Prime Minister of Libya's unity government Fayez Seraj visits the media center at the headquarters of the prime minister in Tripoli after a meeting of his Government of National Accord (GNA) held for the first time at the official government headquarters in the capital Tripoli July 11, 2016. REUTERS/Hani Amara(reuters_tickers)
By Ahmed Elumami
TRIPOLI (Reuters) - Libya's U.N.-backed government said on Wednesday it would continue seeking approval from the parliament based in the east of the country, despite members of the assembly voting to reject the fledgling administration.
The Government of National Accord (GNA), is trying to unite a multitude of rival factions that have divided Libya since the downfall of Muammar Gaddafi in 2011, and getting the support of the eastern parliament is a key part of that jigsaw.
But the House of Representatives (HOR), which was driven out of Tripoli in 2014 when an armed alliance took control of the capital, has held out, with opponents of the GNA accusing it of depending on Islamist-leaning armed groups that oppose eastern commander Khalifa Haftar and forces loyal to him.
On Monday, GNA opponents staged a vote in the HOR after months of postponements. Pro-GNA lawmakers, many of whom did not vote or were not present, said the vote was unannounced and unconstitutional.
The GNA urged the assembly to reconvene "after the completion of the formation of the government", an apparent reference to the pending replacement of four eastern ministers struck off the cabinet list for not taking up their posts in the capital.
After Monday's vote, GNA Prime Minister Fayez Seraj wrote to the head of the HOR saying that the four ministers would be replaced soon and that the current cabinet list "is not considered final", according to a letter leaked to Libyan media.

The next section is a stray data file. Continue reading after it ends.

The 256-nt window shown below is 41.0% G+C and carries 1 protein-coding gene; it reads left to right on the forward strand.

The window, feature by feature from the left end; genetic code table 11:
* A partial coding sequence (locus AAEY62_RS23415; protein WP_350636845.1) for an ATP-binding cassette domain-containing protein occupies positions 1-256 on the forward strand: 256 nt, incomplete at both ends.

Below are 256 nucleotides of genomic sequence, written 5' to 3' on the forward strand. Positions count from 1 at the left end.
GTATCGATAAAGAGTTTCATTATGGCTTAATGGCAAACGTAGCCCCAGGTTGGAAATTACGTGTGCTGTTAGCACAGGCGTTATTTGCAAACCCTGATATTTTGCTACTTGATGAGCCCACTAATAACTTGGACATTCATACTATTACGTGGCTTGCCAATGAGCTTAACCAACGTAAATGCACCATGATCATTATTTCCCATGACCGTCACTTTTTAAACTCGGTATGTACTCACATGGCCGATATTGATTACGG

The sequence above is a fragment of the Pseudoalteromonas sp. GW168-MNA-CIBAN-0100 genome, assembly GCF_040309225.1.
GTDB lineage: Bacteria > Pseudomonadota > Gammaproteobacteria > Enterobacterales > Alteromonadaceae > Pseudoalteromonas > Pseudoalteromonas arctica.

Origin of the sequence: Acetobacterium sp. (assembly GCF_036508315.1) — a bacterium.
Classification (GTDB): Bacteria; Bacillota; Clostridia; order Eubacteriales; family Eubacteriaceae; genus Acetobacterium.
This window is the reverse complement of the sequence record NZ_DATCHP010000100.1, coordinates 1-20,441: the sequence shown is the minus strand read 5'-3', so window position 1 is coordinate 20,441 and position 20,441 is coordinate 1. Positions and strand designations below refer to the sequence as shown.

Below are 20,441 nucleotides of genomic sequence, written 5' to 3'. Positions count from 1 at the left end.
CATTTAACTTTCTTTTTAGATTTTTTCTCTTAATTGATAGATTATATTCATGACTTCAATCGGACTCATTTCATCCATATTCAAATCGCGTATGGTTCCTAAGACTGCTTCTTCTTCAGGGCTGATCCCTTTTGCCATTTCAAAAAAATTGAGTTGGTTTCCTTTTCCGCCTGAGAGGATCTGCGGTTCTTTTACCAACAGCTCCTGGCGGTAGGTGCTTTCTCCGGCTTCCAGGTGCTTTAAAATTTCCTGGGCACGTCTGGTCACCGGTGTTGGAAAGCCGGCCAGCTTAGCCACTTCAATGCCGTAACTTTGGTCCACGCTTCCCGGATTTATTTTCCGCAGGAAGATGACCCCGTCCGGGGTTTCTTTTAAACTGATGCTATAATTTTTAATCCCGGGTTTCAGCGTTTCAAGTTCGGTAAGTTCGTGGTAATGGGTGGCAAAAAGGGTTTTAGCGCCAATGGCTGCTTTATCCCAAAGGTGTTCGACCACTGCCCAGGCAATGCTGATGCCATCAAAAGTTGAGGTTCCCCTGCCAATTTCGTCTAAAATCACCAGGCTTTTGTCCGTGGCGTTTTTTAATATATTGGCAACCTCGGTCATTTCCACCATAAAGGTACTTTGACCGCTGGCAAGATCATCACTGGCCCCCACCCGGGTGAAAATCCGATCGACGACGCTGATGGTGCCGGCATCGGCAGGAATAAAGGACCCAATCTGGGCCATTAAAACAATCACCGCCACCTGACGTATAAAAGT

From 2014, Libya had two competing sets of parliaments and governments after the internationally recognised HOR relocated to the east.
Under a U.N.-mediated deal, the GNA arrived in Tripoli in March and largely displaced the former government.
But the HOR is meant to continue as the national legislature, and its support is crucial if the GNA is to extend its authority to the east and reunite a country riven with armed factions, including the presence of Islamic State.
In Wednesday's statement, the GNA's leadership, or Presidential Council, "requests that the House of Representatives convene a session for the adoption of the government, which it intends to submit."
Until then, "the Presidential Council and its proposed ministers of the Government of National Accord will continue their work," it said.
It also renewed a call for two Council members aligned with eastern factions to end their boycott of the GNA.
(Writing by Aidan Lewis; Editing by Robin Pomeroy)